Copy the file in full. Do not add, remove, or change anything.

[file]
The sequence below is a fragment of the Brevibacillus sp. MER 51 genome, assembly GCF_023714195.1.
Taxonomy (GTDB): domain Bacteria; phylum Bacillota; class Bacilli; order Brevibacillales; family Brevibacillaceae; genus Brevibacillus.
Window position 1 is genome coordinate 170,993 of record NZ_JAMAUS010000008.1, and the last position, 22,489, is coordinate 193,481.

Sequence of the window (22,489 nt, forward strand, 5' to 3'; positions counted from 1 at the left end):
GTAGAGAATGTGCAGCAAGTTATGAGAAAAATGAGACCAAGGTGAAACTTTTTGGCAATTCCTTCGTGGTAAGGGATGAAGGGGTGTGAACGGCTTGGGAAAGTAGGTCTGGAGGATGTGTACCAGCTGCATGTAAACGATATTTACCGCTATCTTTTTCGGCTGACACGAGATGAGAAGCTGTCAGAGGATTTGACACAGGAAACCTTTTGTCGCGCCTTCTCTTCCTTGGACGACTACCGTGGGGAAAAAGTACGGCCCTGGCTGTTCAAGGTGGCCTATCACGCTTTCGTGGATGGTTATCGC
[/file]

The sequence below is a fragment of the Brevibacillus sp. MER 51 genome, assembly GCF_023714195.1.
Taxonomy (GTDB): domain Bacteria; phylum Bacillota; class Bacilli; order Brevibacillales; family Brevibacillaceae; genus Brevibacillus.
Window position 1 is genome coordinate 170,993 of record NZ_JAMAUS010000008.1, and the last position, 22,489, is coordinate 193,481.

Sequence of the window (22,489 nt, forward strand, 5' to 3'; positions counted from 1 at the left end):
GTAGAGAATGTGCAGCAAGTTATGAGAAAAATGAGACCAAGGTGAAACTTTTTGGCAATTCCTTCGTGGTAAGGGATGAAGGGGTGTGAACGGCTTGGGAAAGTAGGTCTGGAGGATGTGTACCAGCTGCATGTAAACGATATTTACCGCTATCTTTTTCGGCTGACACGAGATGAGAAGCTGTCAGAGGATTTGACACAGGAAACCTTTTGTCGCGCCTTCTCTTCCTTGGACGACTACCGTGGGGAAAAAGTACGGCCCTGGCTGTTCAAGGTGGCCTATCACGCTTTCGTGGATGGTTATCGC